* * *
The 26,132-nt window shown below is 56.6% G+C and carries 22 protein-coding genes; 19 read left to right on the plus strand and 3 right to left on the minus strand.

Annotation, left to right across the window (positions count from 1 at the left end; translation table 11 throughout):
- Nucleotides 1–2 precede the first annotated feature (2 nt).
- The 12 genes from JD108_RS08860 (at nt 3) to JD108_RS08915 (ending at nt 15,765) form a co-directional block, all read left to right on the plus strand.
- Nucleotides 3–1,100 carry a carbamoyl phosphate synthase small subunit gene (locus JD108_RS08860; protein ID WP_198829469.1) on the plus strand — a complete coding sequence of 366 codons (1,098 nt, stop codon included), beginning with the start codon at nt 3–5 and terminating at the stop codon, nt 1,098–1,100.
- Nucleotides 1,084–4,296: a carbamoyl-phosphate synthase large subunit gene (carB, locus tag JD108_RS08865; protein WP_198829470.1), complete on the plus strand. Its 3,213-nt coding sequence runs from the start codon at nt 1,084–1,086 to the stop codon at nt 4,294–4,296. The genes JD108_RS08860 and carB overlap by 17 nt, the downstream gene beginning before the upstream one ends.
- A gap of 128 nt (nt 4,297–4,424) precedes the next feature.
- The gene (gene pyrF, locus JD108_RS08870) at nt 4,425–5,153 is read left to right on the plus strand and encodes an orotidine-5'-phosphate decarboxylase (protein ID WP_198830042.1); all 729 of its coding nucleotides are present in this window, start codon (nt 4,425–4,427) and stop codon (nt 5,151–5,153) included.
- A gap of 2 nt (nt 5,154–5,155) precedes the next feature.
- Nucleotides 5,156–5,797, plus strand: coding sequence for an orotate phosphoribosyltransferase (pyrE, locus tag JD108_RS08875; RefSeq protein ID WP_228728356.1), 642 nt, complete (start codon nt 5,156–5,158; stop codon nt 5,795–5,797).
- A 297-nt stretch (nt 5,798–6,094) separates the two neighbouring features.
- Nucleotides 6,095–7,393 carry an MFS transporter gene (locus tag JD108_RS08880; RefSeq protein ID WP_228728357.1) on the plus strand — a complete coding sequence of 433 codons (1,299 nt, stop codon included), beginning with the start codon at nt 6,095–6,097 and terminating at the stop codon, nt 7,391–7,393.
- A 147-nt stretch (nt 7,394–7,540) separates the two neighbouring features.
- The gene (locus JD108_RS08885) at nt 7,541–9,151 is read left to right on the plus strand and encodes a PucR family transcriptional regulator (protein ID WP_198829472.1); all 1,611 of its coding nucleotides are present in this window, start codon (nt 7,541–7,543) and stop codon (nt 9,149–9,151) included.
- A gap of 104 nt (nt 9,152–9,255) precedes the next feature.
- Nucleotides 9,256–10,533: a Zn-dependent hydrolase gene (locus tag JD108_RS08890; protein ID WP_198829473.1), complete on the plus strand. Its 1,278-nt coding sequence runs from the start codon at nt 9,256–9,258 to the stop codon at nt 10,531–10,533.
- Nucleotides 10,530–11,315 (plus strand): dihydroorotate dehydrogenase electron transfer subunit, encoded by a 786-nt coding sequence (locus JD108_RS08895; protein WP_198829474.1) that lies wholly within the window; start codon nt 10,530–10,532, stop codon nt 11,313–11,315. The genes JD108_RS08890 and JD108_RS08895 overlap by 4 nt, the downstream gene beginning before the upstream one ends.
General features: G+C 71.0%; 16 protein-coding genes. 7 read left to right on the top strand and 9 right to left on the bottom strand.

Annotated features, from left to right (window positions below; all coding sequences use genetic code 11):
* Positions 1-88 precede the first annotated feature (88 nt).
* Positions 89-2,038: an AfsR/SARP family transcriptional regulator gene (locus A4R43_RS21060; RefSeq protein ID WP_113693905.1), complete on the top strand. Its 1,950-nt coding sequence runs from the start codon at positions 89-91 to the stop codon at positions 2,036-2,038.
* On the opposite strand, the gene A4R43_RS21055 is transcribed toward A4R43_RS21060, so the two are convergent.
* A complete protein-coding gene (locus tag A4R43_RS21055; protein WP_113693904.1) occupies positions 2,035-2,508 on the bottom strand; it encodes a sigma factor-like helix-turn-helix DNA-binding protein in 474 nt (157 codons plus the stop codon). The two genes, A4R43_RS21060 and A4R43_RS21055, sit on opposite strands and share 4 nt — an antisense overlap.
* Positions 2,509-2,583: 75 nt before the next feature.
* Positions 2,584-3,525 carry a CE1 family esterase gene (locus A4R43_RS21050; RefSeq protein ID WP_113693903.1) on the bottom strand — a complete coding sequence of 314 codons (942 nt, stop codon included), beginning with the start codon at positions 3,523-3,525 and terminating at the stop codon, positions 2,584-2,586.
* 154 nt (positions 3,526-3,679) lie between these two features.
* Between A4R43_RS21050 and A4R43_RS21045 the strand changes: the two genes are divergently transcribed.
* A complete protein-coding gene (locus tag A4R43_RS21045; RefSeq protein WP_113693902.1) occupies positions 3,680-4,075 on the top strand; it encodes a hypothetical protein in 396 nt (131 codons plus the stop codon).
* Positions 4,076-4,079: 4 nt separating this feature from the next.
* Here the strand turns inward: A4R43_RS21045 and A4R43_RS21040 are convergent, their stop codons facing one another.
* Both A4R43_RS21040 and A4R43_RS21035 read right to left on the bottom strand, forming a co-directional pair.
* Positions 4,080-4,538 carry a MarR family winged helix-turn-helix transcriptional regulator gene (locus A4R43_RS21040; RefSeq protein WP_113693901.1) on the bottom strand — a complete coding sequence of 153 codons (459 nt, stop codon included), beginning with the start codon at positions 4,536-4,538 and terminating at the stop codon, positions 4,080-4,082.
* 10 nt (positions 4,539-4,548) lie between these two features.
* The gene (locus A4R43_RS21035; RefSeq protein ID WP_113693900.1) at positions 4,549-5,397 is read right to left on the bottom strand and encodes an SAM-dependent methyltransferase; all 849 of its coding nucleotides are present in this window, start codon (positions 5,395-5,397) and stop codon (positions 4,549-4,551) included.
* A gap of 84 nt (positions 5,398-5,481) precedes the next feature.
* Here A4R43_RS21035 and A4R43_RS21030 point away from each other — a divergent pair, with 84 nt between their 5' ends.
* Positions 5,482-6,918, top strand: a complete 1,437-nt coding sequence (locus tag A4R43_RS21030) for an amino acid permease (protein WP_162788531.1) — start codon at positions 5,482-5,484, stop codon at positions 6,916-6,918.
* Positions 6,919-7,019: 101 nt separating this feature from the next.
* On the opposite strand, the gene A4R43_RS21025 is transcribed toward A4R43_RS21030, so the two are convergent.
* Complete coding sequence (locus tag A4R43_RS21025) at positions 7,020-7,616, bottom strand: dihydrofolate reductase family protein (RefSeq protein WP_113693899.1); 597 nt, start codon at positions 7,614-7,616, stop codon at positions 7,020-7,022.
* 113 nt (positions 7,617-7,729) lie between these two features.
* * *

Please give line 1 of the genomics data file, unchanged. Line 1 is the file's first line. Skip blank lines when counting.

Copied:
The 26,132-nt window shown below is 56.6% G+C and carries 22 protein-coding genes; 19 read left to right on the plus strand and 3 right to left on the minus strand.